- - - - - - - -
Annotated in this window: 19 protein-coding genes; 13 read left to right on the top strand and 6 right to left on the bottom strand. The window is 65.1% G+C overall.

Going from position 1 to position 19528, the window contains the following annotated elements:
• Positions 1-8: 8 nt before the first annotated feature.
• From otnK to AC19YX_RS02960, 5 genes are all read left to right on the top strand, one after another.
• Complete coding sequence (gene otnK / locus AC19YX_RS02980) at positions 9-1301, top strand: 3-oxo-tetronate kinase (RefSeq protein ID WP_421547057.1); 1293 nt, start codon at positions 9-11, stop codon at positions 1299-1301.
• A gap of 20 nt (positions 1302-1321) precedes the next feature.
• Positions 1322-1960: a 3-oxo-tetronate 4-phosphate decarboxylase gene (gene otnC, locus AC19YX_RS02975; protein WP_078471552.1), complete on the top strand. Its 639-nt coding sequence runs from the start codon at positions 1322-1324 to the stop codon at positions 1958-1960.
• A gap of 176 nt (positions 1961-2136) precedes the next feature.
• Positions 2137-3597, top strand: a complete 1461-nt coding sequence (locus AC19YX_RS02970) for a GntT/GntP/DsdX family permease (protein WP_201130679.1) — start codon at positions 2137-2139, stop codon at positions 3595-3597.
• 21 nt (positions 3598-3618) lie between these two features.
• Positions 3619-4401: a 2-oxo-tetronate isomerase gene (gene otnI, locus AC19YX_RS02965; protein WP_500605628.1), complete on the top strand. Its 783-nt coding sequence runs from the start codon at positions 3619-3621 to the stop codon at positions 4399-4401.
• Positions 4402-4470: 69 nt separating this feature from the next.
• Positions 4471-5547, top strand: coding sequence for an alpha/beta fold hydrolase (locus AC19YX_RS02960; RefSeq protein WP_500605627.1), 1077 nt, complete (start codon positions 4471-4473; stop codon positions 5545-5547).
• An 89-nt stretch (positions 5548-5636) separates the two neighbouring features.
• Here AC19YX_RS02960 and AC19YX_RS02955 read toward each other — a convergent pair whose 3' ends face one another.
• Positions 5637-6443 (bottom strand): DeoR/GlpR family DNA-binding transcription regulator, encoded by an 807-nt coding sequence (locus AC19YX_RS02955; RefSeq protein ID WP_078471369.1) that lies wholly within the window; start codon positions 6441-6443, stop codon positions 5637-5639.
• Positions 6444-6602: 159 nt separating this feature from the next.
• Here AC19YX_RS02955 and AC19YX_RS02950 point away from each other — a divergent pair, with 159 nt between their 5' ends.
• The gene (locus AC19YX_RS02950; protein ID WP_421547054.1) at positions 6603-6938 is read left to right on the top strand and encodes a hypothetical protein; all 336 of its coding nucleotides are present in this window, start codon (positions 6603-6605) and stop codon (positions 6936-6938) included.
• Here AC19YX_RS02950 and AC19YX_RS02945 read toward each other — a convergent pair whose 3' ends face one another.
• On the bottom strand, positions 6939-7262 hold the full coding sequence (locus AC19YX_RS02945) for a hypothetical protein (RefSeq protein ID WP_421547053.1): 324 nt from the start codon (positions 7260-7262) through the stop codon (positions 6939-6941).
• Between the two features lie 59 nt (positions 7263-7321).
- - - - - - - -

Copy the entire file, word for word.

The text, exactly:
Annotated in this window: 19 protein-coding genes; 13 read left to right on the top strand and 6 right to left on the bottom strand. The window is 65.1% G+C overall.

Going from position 1 to position 19528, the window contains the following annotated elements:
• Positions 1-8: 8 nt before the first annotated feature.
• From otnK to AC19YX_RS02960, 5 genes are all read left to right on the top strand, one after another.
• Complete coding sequence (gene otnK / locus AC19YX_RS02980) at positions 9-1301, top strand: 3-oxo-tetronate kinase (RefSeq protein ID WP_421547057.1); 1293 nt, start codon at positions 9-11, stop codon at positions 1299-1301.
• A gap of 20 nt (positions 1302-1321) precedes the next feature.
• Positions 1322-1960: a 3-oxo-tetronate 4-phosphate decarboxylase gene (gene otnC, locus AC19YX_RS02975; protein WP_078471552.1), complete on the top strand. Its 639-nt coding sequence runs from the start codon at positions 1322-1324 to the stop codon at positions 1958-1960.
• A gap of 176 nt (positions 1961-2136) precedes the next feature.
• Positions 2137-3597, top strand: a complete 1461-nt coding sequence (locus AC19YX_RS02970) for a GntT/GntP/DsdX family permease (protein WP_201130679.1) — start codon at positions 2137-2139, stop codon at positions 3595-3597.
• 21 nt (positions 3598-3618) lie between these two features.
• Positions 3619-4401: a 2-oxo-tetronate isomerase gene (gene otnI, locus AC19YX_RS02965; protein WP_500605628.1), complete on the top strand. Its 783-nt coding sequence runs from the start codon at positions 3619-3621 to the stop codon at positions 4399-4401.
• Positions 4402-4470: 69 nt separating this feature from the next.
• Positions 4471-5547, top strand: coding sequence for an alpha/beta fold hydrolase (locus AC19YX_RS02960; RefSeq protein WP_500605627.1), 1077 nt, complete (start codon positions 4471-4473; stop codon positions 5545-5547).
• An 89-nt stretch (positions 5548-5636) separates the two neighbouring features.
• Here AC19YX_RS02960 and AC19YX_RS02955 read toward each other — a convergent pair whose 3' ends face one another.
• Positions 5637-6443 (bottom strand): DeoR/GlpR family DNA-binding transcription regulator, encoded by an 807-nt coding sequence (locus AC19YX_RS02955; RefSeq protein ID WP_078471369.1) that lies wholly within the window; start codon positions 6441-6443, stop codon positions 5637-5639.
• Positions 6444-6602: 159 nt separating this feature from the next.
• Here AC19YX_RS02955 and AC19YX_RS02950 point away from each other — a divergent pair, with 159 nt between their 5' ends.
• The gene (locus AC19YX_RS02950; protein ID WP_421547054.1) at positions 6603-6938 is read left to right on the top strand and encodes a hypothetical protein; all 336 of its coding nucleotides are present in this window, start codon (positions 6603-6605) and stop codon (positions 6936-6938) included.
• Here AC19YX_RS02950 and AC19YX_RS02945 read toward each other — a convergent pair whose 3' ends face one another.
• On the bottom strand, positions 6939-7262 hold the full coding sequence (locus AC19YX_RS02945) for a hypothetical protein (RefSeq protein ID WP_421547053.1): 324 nt from the start codon (positions 7260-7262) through the stop codon (positions 6939-6941).
• Between the two features lie 59 nt (positions 7263-7321).